Review your Career Choice and Major
Picking a career and major is not only a difficult decision but one that often evolves as the student goes through school. We recommend going to your guidance counselor in high school and the career center in college. Reviewing what you like to do, what you are good at and discussing it with a professional can help you find something that is not on your radar.
The student then needs to do some research or schedule time to take a Career Assessment test. It can give them an idea of their psychological preferences and how they make decisions. Over the break, encourage the student to network with family and friends who are working in the field they are interested in so they can discuss a typical day in that career. Review the quality of life and educational requirements needed to reach that goal. An analysis of future employment need and salary growth should be part of the review.
Build Your Resume
From the time a student enters high school, students are encourages to become involved. This involvement allows students to add activities that can be listed on their personal resume and college applications. January is a quiet time to write or review a resume. If the student finds it is lacking there is still time to join activities or possibly volunteer. Volunteering or shadowing a job can also give insights into possible careers.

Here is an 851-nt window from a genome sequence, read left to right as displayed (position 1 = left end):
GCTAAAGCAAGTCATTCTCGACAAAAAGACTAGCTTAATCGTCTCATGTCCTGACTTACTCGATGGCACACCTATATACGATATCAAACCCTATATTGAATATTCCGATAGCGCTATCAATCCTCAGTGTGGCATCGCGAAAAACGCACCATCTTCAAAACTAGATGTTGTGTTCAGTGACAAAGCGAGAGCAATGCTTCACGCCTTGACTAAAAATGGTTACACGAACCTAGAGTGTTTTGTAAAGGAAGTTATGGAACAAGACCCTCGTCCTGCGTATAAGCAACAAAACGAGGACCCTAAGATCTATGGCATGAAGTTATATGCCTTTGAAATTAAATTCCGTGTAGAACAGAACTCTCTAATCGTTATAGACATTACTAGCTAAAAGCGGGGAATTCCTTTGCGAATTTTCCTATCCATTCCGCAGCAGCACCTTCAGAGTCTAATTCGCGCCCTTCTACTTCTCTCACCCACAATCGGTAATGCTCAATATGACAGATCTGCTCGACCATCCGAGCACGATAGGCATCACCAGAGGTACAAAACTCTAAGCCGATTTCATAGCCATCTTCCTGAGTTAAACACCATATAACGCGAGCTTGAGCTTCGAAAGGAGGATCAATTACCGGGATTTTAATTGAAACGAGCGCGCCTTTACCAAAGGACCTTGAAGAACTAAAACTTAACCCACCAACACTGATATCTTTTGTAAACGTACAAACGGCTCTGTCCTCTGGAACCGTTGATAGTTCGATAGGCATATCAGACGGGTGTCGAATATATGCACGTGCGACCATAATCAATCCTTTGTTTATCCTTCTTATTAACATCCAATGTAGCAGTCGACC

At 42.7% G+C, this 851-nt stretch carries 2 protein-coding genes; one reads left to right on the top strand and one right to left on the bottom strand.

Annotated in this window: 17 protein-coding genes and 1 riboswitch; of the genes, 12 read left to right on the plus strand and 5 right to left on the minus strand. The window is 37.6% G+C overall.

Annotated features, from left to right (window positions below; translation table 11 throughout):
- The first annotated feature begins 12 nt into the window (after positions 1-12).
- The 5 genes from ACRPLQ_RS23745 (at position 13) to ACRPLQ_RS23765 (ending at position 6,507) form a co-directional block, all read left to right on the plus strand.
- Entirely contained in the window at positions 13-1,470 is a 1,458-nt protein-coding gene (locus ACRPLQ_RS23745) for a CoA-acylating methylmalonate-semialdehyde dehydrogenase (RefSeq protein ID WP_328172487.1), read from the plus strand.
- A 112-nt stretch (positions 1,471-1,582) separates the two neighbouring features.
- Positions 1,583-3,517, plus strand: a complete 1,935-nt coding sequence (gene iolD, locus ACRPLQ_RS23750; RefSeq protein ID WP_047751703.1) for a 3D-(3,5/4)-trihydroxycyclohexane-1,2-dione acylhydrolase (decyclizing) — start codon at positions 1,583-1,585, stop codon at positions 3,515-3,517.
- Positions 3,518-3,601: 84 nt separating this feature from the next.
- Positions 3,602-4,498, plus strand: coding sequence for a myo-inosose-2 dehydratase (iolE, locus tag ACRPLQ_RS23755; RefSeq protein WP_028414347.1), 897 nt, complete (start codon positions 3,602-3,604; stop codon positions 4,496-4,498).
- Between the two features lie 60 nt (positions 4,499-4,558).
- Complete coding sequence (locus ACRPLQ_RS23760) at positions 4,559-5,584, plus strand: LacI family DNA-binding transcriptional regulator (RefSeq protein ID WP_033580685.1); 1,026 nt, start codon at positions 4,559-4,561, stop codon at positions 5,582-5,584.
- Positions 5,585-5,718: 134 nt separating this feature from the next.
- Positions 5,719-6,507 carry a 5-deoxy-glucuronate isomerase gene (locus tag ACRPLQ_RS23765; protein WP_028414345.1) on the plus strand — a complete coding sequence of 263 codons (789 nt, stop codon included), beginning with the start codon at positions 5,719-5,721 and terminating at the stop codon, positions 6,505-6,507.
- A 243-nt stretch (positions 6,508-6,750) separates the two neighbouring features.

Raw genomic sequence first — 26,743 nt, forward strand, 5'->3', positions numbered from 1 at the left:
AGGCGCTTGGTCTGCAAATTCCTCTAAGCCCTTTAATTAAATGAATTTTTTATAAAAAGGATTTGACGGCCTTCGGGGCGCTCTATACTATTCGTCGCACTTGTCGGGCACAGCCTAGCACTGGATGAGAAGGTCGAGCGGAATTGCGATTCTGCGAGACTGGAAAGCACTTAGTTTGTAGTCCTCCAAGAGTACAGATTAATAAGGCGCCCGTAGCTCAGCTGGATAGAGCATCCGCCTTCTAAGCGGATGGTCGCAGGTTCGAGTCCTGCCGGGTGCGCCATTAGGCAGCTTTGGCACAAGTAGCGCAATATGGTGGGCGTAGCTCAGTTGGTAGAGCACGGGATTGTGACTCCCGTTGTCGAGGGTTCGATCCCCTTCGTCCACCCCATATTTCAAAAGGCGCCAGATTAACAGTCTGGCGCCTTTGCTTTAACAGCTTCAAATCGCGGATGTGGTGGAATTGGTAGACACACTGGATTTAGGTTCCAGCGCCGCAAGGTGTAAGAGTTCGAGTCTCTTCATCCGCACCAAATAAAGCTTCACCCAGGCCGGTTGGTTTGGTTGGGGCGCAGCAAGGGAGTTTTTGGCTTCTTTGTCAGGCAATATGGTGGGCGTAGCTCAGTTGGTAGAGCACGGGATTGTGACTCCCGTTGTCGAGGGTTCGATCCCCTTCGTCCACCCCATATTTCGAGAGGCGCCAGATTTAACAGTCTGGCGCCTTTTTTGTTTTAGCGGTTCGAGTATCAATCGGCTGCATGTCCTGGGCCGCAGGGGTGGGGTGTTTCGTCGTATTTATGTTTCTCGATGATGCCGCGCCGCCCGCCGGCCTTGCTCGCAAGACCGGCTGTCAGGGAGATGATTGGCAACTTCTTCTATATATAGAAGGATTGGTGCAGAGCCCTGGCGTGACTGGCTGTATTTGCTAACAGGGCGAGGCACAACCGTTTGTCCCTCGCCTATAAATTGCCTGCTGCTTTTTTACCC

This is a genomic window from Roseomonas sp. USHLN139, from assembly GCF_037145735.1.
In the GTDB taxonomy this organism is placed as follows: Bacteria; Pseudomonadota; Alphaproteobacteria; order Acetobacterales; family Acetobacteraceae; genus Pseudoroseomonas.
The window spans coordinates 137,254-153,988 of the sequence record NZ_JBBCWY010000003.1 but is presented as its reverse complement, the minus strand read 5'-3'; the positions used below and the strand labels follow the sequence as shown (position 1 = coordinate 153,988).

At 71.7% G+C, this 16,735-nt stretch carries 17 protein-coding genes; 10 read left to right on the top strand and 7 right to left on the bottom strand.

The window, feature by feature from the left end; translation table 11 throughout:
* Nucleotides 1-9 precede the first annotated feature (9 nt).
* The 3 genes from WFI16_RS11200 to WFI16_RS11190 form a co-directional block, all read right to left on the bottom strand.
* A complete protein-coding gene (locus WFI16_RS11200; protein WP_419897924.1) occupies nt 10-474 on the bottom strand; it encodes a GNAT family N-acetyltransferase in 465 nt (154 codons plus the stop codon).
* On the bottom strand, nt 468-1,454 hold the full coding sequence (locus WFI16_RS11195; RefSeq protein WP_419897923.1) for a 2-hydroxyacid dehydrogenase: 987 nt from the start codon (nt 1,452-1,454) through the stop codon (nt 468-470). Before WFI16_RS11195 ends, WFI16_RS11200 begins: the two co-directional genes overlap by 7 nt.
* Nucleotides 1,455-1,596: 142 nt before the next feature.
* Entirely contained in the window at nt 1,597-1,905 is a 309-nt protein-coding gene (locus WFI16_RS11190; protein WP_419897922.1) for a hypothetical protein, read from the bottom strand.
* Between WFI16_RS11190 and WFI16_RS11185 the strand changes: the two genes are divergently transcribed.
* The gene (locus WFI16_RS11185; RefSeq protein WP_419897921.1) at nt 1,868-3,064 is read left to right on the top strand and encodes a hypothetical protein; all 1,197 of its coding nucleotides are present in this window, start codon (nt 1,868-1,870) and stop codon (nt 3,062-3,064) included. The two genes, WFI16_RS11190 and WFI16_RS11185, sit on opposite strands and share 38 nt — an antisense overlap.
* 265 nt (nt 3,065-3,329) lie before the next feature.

College students need to evaluate internships and co-ops that may be available. The best place to start that search is the college career centers or the department chair’s office at your college.
Start Your Job Search
Don’t wait until the spring to find a summer job. Start the job search now before the majority of your peers. For the high school student, determine if you summer job needs any pre-requisites such as certification to be a lifeguard or possible background searches for work. Using your parent’s network of friends and relatives can be a good starting point. Finding a job in fields that you are interested in can be helpful for future decisions and discovery.